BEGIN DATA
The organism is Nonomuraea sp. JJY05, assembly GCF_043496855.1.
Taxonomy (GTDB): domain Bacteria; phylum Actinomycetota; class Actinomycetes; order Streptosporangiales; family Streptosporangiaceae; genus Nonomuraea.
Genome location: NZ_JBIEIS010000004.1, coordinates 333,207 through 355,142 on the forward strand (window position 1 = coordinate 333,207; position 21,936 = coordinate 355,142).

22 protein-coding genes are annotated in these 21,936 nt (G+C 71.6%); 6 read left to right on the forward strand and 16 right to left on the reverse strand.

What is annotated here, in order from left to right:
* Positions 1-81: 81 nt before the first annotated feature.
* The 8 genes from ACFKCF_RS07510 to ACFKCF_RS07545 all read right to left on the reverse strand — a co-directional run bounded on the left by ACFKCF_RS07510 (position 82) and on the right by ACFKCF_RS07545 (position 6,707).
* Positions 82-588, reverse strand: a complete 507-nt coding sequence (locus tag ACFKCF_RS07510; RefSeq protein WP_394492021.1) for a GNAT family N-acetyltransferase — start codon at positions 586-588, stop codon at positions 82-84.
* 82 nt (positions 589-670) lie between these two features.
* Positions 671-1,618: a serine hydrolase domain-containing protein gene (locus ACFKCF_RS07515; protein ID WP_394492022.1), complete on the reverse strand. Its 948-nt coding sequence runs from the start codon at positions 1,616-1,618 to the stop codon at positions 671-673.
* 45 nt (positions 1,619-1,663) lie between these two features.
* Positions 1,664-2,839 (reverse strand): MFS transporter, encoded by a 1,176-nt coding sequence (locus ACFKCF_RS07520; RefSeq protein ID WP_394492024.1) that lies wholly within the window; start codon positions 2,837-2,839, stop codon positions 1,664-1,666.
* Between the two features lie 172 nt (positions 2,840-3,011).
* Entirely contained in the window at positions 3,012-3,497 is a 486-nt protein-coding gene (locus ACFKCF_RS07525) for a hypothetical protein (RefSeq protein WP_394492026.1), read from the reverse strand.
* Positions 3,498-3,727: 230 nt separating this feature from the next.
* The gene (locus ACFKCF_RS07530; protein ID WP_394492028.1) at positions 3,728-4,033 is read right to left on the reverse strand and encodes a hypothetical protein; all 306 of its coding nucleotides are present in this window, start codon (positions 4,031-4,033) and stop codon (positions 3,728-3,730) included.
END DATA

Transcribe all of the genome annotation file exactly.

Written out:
The organism is Nonomuraea sp. JJY05, assembly GCF_043496855.1.
Taxonomy (GTDB): domain Bacteria; phylum Actinomycetota; class Actinomycetes; order Streptosporangiales; family Streptosporangiaceae; genus Nonomuraea.
Genome location: NZ_JBIEIS010000004.1, coordinates 333,207 through 355,142 on the forward strand (window position 1 = coordinate 333,207; position 21,936 = coordinate 355,142).

22 protein-coding genes are annotated in these 21,936 nt (G+C 71.6%); 6 read left to right on the forward strand and 16 right to left on the reverse strand.

What is annotated here, in order from left to right:
* Positions 1-81: 81 nt before the first annotated feature.
* The 8 genes from ACFKCF_RS07510 to ACFKCF_RS07545 all read right to left on the reverse strand — a co-directional run bounded on the left by ACFKCF_RS07510 (position 82) and on the right by ACFKCF_RS07545 (position 6,707).
* Positions 82-588, reverse strand: a complete 507-nt coding sequence (locus tag ACFKCF_RS07510; RefSeq protein WP_394492021.1) for a GNAT family N-acetyltransferase — start codon at positions 586-588, stop codon at positions 82-84.
* 82 nt (positions 589-670) lie between these two features.
* Positions 671-1,618: a serine hydrolase domain-containing protein gene (locus ACFKCF_RS07515; protein ID WP_394492022.1), complete on the reverse strand. Its 948-nt coding sequence runs from the start codon at positions 1,616-1,618 to the stop codon at positions 671-673.
* 45 nt (positions 1,619-1,663) lie between these two features.
* Positions 1,664-2,839 (reverse strand): MFS transporter, encoded by a 1,176-nt coding sequence (locus ACFKCF_RS07520; RefSeq protein ID WP_394492024.1) that lies wholly within the window; start codon positions 2,837-2,839, stop codon positions 1,664-1,666.
* Between the two features lie 172 nt (positions 2,840-3,011).
* Entirely contained in the window at positions 3,012-3,497 is a 486-nt protein-coding gene (locus ACFKCF_RS07525) for a hypothetical protein (RefSeq protein WP_394492026.1), read from the reverse strand.
* Positions 3,498-3,727: 230 nt separating this feature from the next.
* The gene (locus ACFKCF_RS07530; protein ID WP_394492028.1) at positions 3,728-4,033 is read right to left on the reverse strand and encodes a hypothetical protein; all 306 of its coding nucleotides are present in this window, start codon (positions 4,031-4,033) and stop codon (positions 3,728-3,730) included.